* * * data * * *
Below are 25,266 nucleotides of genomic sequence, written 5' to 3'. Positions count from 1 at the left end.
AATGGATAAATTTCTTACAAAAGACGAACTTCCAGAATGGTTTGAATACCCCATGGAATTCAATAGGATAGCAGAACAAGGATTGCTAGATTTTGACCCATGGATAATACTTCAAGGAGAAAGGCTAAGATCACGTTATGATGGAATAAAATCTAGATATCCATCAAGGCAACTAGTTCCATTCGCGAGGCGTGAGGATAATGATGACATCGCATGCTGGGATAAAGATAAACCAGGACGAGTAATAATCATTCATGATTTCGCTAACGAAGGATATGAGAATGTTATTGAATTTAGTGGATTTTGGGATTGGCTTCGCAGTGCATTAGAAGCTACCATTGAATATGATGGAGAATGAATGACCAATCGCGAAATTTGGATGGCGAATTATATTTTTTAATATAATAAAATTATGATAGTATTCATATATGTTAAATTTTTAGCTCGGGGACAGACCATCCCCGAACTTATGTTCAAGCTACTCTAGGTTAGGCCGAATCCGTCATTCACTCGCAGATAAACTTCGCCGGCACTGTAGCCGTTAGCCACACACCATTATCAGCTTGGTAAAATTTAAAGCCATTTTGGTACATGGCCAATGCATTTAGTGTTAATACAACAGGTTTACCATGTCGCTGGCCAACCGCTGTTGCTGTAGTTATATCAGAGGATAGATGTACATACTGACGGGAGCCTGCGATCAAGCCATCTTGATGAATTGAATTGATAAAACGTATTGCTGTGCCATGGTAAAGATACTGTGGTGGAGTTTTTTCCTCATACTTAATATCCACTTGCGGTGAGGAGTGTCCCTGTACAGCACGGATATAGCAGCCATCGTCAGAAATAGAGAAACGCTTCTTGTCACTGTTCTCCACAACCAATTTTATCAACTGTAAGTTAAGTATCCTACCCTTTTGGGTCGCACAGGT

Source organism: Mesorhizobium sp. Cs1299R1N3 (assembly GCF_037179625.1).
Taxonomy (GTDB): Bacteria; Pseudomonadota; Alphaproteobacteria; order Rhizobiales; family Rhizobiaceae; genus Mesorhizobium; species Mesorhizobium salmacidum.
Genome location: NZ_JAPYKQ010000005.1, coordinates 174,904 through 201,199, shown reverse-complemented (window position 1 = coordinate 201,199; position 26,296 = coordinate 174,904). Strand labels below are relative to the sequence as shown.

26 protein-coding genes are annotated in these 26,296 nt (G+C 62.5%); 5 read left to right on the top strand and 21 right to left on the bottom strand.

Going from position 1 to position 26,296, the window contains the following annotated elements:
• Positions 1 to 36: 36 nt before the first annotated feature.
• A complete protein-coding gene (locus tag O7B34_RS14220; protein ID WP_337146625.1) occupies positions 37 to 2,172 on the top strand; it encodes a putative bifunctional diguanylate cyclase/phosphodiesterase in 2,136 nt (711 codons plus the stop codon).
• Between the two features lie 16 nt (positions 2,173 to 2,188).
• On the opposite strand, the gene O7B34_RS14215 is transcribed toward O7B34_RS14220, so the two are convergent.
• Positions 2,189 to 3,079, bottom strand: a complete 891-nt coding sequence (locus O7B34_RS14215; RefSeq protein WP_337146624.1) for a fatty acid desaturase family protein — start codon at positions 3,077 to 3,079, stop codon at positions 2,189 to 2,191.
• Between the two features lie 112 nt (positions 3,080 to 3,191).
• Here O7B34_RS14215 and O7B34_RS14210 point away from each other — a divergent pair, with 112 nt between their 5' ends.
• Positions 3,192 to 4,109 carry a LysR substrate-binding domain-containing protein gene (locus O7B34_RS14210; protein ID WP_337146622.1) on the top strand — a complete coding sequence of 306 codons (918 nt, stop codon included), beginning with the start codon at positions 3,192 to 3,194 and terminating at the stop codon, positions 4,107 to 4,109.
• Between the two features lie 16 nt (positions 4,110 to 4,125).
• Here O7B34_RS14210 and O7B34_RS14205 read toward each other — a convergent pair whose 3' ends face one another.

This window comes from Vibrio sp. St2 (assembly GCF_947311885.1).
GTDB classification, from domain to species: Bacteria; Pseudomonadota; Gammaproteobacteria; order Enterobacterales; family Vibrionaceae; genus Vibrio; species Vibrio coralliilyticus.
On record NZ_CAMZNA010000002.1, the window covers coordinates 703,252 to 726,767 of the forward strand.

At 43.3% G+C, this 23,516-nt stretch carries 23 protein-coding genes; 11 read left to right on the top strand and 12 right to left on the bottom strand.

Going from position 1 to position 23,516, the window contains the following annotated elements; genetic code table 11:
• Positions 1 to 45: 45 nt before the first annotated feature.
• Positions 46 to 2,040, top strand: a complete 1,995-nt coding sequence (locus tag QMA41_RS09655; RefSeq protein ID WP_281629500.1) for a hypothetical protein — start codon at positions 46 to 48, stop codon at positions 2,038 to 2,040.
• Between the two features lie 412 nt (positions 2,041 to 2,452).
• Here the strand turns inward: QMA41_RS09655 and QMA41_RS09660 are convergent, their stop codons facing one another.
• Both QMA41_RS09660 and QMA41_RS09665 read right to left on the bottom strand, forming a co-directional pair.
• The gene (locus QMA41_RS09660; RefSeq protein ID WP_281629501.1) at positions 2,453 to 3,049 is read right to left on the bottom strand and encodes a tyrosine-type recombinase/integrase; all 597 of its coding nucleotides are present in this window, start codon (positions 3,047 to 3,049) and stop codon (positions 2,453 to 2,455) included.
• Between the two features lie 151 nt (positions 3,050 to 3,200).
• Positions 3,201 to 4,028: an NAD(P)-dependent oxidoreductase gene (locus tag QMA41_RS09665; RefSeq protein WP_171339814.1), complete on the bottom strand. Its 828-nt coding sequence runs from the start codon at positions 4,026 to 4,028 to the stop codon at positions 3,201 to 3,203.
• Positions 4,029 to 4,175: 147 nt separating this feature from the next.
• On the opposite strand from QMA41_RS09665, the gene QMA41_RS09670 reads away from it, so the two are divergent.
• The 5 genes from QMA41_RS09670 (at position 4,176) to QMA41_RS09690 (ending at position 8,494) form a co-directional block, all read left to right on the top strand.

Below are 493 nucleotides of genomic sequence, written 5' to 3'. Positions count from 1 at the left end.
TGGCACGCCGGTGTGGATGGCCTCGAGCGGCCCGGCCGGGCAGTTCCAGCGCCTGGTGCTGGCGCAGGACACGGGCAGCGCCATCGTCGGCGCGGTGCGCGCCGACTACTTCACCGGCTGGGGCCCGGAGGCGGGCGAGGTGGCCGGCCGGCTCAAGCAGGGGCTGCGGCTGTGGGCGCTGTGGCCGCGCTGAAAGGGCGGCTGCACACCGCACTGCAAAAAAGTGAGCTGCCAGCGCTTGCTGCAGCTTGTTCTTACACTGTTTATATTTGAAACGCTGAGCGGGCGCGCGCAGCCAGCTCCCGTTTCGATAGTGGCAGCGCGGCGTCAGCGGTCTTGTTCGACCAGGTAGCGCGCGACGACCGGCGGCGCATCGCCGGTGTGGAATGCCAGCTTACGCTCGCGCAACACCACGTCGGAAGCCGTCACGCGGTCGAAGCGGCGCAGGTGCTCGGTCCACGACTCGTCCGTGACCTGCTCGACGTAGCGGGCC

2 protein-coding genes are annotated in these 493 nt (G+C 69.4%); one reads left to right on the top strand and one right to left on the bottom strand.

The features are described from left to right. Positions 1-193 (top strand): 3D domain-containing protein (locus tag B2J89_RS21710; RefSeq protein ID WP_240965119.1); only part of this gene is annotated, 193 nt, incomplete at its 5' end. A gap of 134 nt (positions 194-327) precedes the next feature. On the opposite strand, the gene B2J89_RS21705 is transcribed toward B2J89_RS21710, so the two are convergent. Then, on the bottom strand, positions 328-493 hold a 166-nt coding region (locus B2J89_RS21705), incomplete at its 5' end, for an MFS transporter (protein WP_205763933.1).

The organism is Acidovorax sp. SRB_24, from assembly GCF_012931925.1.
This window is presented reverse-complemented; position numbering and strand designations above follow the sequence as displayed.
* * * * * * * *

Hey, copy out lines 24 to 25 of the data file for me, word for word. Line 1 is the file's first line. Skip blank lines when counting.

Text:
• Positions 46 to 2,040, top strand: a complete 1,995-nt coding sequence (locus tag QMA41_RS09655; RefSeq protein ID WP_281629500.1) for a hypothetical protein — start codon at positions 46 to 48, stop codon at positions 2,038 to 2,040.
• Between the two features lie 412 nt (positions 2,041 to 2,452).